On 2009-Oct-18, at 3:44 pm, Jon Lang wrote:
David Green wrote:
I would expect that   role Logging { method log(Numeric $x:) {...} }
means the invocant is really of type Numeric & Logging, without Logging having to do Numeric. On the other hand, I can see that strictly that might not make sense, so perhaps I really do need to create a compound NumLog type first, so I can have method log(NumLog:)?
I think you should need to do this.

That's cumbersome, though. I don't want to create some new type, that happens to do Numeric and Logging (in addition to other stuff it might do); I want to affect everything else that does both roles. That is, I don't want my special log() method to work only for other types that explicitly do NumLog; I want it to work for any type that directly "does Numeric does Logging".

In fact, I can already refer to that combination without needing to create a compound type; for example, in a signature I can say "(Numeric Logging $x:)". I want my log() method to apply to $x there, even though it's "Numeric Logging" and not "NumLog".

I don't like dangling methods outside of any role though, either. What I want to be able to do is say:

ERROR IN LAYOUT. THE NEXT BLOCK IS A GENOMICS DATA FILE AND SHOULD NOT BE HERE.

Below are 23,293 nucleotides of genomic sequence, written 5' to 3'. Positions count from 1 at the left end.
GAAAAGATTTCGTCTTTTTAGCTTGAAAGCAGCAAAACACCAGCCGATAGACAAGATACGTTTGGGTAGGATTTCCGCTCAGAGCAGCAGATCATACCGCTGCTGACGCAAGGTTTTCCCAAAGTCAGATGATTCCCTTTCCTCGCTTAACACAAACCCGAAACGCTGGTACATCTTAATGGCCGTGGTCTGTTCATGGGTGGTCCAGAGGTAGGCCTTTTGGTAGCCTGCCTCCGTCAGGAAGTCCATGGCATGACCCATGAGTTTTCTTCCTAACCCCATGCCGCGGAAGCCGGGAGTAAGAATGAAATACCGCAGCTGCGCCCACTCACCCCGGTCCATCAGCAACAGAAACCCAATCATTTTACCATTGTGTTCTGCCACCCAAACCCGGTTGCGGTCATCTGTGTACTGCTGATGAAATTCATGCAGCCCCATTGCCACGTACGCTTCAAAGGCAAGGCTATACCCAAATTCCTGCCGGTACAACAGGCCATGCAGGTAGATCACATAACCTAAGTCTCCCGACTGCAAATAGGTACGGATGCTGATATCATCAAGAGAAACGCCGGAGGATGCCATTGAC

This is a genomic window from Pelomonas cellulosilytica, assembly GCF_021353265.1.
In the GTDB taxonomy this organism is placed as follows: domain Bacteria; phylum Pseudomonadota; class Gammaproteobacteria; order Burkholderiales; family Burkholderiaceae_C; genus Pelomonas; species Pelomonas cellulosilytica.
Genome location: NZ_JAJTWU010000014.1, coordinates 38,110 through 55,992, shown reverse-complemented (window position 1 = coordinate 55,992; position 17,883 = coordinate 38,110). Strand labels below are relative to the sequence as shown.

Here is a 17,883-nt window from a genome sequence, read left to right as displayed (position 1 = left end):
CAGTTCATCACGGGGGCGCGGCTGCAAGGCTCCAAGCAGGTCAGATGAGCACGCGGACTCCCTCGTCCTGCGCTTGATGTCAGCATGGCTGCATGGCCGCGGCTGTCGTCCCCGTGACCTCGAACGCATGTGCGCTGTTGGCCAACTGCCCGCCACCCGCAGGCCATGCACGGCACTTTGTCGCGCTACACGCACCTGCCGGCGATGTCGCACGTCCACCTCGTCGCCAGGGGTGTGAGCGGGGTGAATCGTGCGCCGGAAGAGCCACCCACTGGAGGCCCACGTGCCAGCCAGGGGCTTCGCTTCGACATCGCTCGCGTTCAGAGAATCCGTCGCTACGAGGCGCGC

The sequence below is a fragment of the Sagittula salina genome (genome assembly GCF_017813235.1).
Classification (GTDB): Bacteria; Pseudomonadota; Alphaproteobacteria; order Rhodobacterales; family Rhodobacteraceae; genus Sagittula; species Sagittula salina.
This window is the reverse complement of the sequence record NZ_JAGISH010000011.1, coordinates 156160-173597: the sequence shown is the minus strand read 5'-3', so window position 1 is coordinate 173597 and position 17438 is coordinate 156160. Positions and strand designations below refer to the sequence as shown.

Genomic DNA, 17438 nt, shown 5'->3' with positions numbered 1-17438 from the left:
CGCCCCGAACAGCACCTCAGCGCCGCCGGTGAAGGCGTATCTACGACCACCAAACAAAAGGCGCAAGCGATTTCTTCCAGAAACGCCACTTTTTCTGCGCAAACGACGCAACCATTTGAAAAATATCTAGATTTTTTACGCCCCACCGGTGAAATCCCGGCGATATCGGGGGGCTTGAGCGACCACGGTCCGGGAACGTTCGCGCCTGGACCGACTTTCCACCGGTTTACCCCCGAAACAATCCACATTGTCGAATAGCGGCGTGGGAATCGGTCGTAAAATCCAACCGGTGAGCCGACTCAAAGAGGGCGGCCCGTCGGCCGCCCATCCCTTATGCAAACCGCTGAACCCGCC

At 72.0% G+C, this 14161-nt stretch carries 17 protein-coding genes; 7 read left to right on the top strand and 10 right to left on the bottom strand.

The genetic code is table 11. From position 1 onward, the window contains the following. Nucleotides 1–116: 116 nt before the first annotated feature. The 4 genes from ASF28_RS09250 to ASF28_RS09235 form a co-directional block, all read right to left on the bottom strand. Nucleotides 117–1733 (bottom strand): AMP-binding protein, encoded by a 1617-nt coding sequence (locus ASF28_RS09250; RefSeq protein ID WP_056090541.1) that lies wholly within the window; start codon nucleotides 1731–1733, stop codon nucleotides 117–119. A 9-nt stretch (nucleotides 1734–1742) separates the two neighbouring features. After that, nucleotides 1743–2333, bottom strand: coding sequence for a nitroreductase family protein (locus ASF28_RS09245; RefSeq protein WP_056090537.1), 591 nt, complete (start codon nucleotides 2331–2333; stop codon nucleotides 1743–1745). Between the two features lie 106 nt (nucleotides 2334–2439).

role Logging { method log(Numeric $x:) {...} }

and have it treat the invocant as something that does Logging (naturally, since it's part of the Logging role), and that also does Numeric (as specified in the sig). It's too reasonable a thing to do not to have a reasonable way to express it.

Of course, I could do something like this:
    role Logging
        method log
            given self
                when Numeric {...}
                when Stringy {...}

that is, I can do the "dispatching" myself. But I shouldn't have to, especially in cases that are more complex than this simple example.

(But I'll suggest something new for -> in general: what if "$x -> Numeric" with no "$n" variable were shorthand for "$x -> Numeric $x is rw", i.e. a shorthand that used the same variable name inside the block as the one being passed in? That would be useful in cases like this where we don't particularly want to rename $x.)

It wouldn't always be workable; for instance, "@a -> Numeric, Stringy { ... } would grab the first two element of @a and would put them into parameters; but there would be no obvious names to assign to those

Yes, and I think it's OK for a shortcut like that to be available only in simple cases.


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